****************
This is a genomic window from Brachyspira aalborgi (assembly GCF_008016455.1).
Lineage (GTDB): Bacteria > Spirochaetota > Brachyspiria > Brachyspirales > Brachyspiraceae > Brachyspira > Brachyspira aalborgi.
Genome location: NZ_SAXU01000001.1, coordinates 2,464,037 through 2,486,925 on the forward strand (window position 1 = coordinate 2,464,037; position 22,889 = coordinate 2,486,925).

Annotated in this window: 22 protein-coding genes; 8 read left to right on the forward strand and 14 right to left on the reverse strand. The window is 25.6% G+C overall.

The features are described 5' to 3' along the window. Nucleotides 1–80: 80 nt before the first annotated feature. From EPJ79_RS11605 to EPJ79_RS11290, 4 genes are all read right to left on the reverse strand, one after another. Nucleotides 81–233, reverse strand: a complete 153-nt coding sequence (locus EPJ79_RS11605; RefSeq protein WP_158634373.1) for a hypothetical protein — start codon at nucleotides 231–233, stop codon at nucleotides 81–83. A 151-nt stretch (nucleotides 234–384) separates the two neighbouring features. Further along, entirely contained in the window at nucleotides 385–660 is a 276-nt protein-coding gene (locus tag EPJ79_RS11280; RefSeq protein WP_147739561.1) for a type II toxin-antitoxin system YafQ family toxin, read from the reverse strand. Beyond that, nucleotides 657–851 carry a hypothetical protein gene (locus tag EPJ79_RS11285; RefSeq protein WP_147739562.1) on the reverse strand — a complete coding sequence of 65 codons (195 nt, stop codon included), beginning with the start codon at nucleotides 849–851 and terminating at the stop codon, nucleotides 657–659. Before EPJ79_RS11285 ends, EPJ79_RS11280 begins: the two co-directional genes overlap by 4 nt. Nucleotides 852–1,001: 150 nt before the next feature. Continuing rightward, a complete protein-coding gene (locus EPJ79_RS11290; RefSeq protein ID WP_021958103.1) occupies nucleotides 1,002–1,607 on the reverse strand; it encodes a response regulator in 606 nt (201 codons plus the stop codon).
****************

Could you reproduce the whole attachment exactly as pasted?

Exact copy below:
This is a genomic window from Brachyspira aalborgi (assembly GCF_008016455.1).
Lineage (GTDB): Bacteria > Spirochaetota > Brachyspiria > Brachyspirales > Brachyspiraceae > Brachyspira > Brachyspira aalborgi.
Genome location: NZ_SAXU01000001.1, coordinates 2,464,037 through 2,486,925 on the forward strand (window position 1 = coordinate 2,464,037; position 22,889 = coordinate 2,486,925).

Annotated in this window: 22 protein-coding genes; 8 read left to right on the forward strand and 14 right to left on the reverse strand. The window is 25.6% G+C overall.

The features are described 5' to 3' along the window. Nucleotides 1–80: 80 nt before the first annotated feature. From EPJ79_RS11605 to EPJ79_RS11290, 4 genes are all read right to left on the reverse strand, one after another. Nucleotides 81–233, reverse strand: a complete 153-nt coding sequence (locus EPJ79_RS11605; RefSeq protein WP_158634373.1) for a hypothetical protein — start codon at nucleotides 231–233, stop codon at nucleotides 81–83. A 151-nt stretch (nucleotides 234–384) separates the two neighbouring features. Further along, entirely contained in the window at nucleotides 385–660 is a 276-nt protein-coding gene (locus tag EPJ79_RS11280; RefSeq protein WP_147739561.1) for a type II toxin-antitoxin system YafQ family toxin, read from the reverse strand. Beyond that, nucleotides 657–851 carry a hypothetical protein gene (locus tag EPJ79_RS11285; RefSeq protein WP_147739562.1) on the reverse strand — a complete coding sequence of 65 codons (195 nt, stop codon included), beginning with the start codon at nucleotides 849–851 and terminating at the stop codon, nucleotides 657–659. Before EPJ79_RS11285 ends, EPJ79_RS11280 begins: the two co-directional genes overlap by 4 nt. Nucleotides 852–1,001: 150 nt before the next feature. Continuing rightward, a complete protein-coding gene (locus EPJ79_RS11290; RefSeq protein ID WP_021958103.1) occupies nucleotides 1,002–1,607 on the reverse strand; it encodes a response regulator in 606 nt (201 codons plus the stop codon).